'Joe Schmidt has been on my radar probably for a couple of years'
Ian Foster has explained why he has now asked Joe Schmidt to have greater involvement in coaching the All Blacks. The ex-Ireland boss originally agreed to come on board as an independent selector earlier this year when Grant Fox decided to step away. Due to covid issues in the lead-up to the Irish series, Schmidt helped out with some emergency coaching prior to the first Test before stepping away again as his selection role wasn’t due to start until after the three-game July series was over.
Ahead of the two-game trip to South Africa, it was decided that Schmidt – who wasn’t travelling – would help out with opposition analysis as well as begin his All Blacks selector role. However, that involvement has now radically changed ahead of the round three Rugby Championship match at home to Argentina on August 27 in Christchurch.
Aside from rubber stamping Foster to continue as the All Blacks head coach through to the 2023 World Cup in France after last Saturday’s win over the Springboks put an end to five defeats in the previous six matches, the New Zealand Rugby media event in Auckland on Wednesday also confirmed the appointment of Schmidt as a full-time assistant coach.
The former Manawatu player coached Ireland from 2013 through to their 2019 World Cup quarter-final defeat to the All Blacks in Tokyo and he now takes up a more central role in Foster’s backroom staff. “Just talking about the addition of Joe Schmidt, Joe Schmidt has been on my radar probably for a couple of years,” admitted Foster, explaining his latest staff alteration following the recent upheaval that saw Jason Ryan come on board with John Plumtree and Brad Mooar axed.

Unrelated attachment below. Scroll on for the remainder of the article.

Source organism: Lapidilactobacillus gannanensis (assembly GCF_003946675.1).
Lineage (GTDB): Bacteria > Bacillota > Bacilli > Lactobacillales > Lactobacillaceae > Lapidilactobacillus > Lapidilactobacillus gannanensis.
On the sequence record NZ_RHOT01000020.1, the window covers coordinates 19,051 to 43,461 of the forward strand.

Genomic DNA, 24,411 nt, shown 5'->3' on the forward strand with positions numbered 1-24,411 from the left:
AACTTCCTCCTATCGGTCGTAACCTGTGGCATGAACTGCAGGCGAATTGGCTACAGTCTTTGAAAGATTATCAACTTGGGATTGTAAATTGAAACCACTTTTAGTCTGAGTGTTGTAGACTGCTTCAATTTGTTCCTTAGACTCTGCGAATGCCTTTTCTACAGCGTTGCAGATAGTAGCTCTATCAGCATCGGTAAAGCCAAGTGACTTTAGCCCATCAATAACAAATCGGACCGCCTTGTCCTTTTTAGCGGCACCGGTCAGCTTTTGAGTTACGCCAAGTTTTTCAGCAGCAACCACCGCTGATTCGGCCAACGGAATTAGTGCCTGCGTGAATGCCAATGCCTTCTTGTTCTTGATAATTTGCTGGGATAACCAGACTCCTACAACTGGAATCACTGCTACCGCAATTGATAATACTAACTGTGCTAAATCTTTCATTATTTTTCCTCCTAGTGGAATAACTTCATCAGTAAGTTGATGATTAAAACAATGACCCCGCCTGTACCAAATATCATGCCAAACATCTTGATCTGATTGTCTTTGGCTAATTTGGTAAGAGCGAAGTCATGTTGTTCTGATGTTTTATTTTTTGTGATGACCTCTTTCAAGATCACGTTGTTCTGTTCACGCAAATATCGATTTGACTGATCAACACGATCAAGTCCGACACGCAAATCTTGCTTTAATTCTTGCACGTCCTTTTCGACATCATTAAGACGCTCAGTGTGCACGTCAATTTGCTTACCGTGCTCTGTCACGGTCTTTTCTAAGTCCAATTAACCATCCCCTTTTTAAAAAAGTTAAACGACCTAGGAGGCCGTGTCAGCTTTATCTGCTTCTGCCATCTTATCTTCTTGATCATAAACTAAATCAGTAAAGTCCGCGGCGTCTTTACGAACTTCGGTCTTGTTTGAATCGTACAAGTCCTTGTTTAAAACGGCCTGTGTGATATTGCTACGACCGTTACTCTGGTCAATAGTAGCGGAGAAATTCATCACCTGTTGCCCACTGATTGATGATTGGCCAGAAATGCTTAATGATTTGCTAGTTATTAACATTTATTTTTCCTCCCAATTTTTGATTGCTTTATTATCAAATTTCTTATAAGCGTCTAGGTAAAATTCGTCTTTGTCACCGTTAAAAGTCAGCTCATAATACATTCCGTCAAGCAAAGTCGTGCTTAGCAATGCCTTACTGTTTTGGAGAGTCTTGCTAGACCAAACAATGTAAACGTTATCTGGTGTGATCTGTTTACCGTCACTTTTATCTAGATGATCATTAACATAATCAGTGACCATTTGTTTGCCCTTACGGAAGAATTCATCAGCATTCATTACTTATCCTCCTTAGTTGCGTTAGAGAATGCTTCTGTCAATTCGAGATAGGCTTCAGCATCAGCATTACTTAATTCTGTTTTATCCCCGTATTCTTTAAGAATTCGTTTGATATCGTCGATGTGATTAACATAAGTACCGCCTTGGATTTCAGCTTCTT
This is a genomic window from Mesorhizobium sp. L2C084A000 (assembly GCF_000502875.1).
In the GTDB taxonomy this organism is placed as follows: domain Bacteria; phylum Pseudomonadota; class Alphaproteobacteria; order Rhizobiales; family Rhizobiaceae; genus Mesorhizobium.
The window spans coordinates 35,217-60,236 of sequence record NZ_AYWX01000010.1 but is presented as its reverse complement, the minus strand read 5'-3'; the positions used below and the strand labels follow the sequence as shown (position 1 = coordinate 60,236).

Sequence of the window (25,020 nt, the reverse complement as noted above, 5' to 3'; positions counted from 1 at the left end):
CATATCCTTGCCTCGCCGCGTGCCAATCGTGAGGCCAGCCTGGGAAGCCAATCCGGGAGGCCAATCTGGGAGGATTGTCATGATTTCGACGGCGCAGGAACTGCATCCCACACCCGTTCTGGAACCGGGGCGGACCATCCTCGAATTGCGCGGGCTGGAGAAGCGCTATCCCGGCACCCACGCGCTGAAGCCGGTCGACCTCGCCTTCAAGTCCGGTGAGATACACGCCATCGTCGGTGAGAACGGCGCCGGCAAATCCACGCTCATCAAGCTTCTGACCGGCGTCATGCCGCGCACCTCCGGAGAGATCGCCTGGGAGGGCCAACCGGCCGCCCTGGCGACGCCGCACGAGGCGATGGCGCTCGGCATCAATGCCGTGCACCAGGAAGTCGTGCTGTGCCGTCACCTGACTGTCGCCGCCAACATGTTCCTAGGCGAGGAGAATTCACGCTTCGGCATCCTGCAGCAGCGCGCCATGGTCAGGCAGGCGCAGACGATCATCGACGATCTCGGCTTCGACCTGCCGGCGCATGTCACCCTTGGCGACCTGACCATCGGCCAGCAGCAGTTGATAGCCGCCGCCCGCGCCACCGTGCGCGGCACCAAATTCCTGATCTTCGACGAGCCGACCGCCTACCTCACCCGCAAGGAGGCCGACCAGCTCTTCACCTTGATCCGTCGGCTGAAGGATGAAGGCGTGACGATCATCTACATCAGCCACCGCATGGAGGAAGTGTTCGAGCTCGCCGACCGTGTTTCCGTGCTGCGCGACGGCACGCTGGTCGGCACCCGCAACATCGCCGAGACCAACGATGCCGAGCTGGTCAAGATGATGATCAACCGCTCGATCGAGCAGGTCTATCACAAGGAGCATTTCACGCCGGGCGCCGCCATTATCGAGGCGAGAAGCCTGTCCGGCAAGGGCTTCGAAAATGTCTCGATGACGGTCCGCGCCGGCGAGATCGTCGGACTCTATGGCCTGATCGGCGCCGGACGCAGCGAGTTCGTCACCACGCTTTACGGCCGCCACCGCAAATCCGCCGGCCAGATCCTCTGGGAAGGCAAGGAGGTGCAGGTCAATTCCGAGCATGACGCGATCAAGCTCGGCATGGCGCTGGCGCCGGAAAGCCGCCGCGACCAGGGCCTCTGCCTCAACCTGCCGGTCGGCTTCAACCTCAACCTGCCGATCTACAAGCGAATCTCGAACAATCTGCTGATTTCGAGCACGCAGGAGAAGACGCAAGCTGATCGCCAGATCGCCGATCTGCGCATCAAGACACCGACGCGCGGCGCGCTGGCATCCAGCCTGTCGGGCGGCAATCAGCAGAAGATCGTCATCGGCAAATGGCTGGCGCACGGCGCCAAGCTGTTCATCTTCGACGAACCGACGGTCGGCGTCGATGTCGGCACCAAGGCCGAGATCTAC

“We agreed at the start of this year that his role was to join us after the Irish series as an independent selector to replace Grant Fox and in addition, he was going to do some analysis of the opposition and work alongside me in the strategy area. He started that up after the Irish series.
“Delighted with how that is going. We have got a great relationship with Joe and how that works and subsequently in conversations, we have now decided to move him from the computer room and actually put him on the park a little bit more. On the park, he is going to work alongside me and to a slightly lesser extent Stormy [Scott McLeod] in terms of how having a bit of an impact on the part with the attack part.”
For Foster, Wednesday was a day that few All Blacks fans believed would materialise until last weekend’s job-saving victory over the Springboks in Johannesburg. Rather than axing the head coach 13 months out from the start of the World Cup, he has now been given the go-ahead to take the team to the finals in France despite all the recent criticism that followed tour defeats to the Irish and the French, a home series loss to the Irish and then a bruising 16-point away loss to the Springboks before last Saturday’s riposte.
“There was strong support from both Mark (Robinson, NZR CEO) and the board for us going forward,” enthused Foster, who was assistant coach to Steve Hansen before taking charge following the 2019 World Cup. “It has clearly been a difficult time.
“At the start of this campaign, we didn’t get what we wanted against Ireland and that created a lot of performance stress. That is part of my job and I expect to be grilled in that space and so through the last month, I have had a number of conversations about how we can grow our organisations and make sure we get the performance that we want on the park.
“We have made some changes and we are continuing to keep evaluating our group to make sure we have what we need going through to the World Cup. I am really delighted with where we have got to from today on.”
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